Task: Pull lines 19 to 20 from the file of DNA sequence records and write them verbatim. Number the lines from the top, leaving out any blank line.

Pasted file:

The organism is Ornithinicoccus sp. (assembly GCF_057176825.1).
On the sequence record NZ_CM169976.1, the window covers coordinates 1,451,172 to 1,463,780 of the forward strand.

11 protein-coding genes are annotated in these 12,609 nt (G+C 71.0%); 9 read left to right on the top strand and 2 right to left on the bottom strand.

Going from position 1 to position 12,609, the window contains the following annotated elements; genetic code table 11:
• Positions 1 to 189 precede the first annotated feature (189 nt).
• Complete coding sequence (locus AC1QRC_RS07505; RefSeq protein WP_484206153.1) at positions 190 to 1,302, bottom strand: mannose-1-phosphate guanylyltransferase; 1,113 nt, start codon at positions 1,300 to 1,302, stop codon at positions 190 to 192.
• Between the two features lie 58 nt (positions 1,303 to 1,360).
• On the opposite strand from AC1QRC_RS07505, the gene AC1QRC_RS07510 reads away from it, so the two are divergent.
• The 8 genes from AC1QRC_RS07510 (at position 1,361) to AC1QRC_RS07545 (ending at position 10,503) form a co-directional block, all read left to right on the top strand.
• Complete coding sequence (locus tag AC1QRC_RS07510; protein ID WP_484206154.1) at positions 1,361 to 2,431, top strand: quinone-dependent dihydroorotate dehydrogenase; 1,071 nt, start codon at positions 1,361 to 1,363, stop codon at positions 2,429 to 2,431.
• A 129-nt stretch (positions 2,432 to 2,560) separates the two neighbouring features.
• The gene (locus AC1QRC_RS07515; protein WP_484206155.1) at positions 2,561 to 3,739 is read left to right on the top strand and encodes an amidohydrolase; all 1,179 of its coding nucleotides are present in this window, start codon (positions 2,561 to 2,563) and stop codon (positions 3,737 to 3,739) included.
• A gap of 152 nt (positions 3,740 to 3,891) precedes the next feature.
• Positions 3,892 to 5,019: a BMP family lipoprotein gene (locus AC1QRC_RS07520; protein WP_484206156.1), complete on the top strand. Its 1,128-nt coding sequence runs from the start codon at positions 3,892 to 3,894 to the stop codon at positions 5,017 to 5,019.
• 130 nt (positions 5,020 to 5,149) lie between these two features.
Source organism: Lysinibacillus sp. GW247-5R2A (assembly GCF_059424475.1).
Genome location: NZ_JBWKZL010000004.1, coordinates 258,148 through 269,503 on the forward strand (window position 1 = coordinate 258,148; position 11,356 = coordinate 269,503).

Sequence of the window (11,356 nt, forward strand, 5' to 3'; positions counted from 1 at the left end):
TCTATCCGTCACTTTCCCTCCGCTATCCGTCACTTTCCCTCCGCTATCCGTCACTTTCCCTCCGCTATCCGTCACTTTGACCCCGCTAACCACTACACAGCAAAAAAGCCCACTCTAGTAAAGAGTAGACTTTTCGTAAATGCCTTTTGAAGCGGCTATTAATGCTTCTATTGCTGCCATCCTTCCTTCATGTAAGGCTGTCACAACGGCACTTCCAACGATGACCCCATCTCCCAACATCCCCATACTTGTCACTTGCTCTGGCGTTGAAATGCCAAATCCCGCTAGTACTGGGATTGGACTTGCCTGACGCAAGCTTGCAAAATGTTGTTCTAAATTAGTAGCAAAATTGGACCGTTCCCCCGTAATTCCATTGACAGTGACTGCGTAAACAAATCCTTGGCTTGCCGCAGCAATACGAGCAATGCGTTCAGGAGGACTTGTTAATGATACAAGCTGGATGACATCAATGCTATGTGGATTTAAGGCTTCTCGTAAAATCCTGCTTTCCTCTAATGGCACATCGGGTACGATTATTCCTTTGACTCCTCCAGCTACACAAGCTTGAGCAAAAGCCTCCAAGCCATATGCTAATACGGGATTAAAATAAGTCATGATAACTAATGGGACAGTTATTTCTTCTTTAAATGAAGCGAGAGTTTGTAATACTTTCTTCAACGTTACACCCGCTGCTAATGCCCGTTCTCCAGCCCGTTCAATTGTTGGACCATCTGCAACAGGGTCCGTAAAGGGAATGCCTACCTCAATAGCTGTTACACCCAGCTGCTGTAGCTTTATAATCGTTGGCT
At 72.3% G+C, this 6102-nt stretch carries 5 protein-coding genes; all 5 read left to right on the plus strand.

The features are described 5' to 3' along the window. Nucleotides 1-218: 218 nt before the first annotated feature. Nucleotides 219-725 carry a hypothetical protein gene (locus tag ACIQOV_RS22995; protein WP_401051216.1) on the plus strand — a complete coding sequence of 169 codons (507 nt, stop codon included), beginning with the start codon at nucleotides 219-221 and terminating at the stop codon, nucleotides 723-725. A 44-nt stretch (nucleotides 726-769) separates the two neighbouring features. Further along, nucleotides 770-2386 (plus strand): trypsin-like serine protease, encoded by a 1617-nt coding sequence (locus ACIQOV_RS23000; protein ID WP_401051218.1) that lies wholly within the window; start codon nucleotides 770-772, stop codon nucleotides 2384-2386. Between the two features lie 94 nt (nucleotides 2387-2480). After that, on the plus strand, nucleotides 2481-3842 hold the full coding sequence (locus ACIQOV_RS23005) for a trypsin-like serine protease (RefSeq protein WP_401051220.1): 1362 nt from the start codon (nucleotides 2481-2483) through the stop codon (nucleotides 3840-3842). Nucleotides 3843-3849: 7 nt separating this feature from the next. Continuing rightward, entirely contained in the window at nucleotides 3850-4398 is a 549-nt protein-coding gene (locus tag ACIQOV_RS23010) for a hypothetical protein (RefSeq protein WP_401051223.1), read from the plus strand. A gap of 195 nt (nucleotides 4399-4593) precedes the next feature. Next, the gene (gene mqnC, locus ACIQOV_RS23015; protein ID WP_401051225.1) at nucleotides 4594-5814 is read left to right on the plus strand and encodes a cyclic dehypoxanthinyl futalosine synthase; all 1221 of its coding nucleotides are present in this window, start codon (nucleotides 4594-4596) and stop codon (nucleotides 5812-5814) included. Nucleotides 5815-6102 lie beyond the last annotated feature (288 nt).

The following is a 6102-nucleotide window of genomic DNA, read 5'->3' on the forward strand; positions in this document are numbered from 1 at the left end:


TCTATCCGTCACTTTCCCTCCGCTATCCGTCACTTTCCCTCCGCTATCCGTCACTTTCCCTCCGCTATCCGTCACTTTGACCCCGCTAACCACTACACAGCAAAAAAGCCCACTCTAGTAAAGAGTAGACTTTTCGTAAATGCCTTTTGAAGCGGCTATTAATGCTTCTATTGCTGCCATCCTTCCTTCATGTAAGGCTGTCACAACGGCACTTCCAACGATGACCCCATCTCCCAACATCCCCATACTTGTCACTTGCTCTGGCGTTGAAATGCCAAATCCCGCTAGTACTGGGATTGGACTTGCCTGACGCAAGCTTGCAAAATGTTGTTCTAAATTAGTAGCAAAATTGGACCGTTCCCCCGTAATTCCATTGACAGTGACTGCGTAAACAAATCCTTGGCTTGCCGCAGCAATACGAGCAATGCGTTCAGGAGGACTTGTTAATGATACAAGCTGGATGACATCAATGCTATGTGGATTTAAGGCTTCTCGTAAAATCCTGCTTTCCTCTAATGGCACATCGGGTACGATTATTCCTTTGACTCCTCCAGCTACACAAGCTTGAGCAAAAGCCTCCAAGCCATATGCTAATACGGGATTAAAATAAGTCATGATAACTAATGGGACAGTTATTTCTTCTTTAAATGAAGCGAGAGTTTGTAATACTTTCTTCAACGTTACACCCGCTGCTAATGCCCGTTCTCCAGCCCGTTCAATTGTTGGACCATCTGCAACAGGGTCCGTAAAGGGAATGCCTACCTCAATAGCTGTTACACCCAGCTGCTGTAGCTTTATAATCGTTGGCT
At 72.3% G+C, this 6102-nt stretch carries 5 protein-coding genes; all 5 read left to right on the plus strand.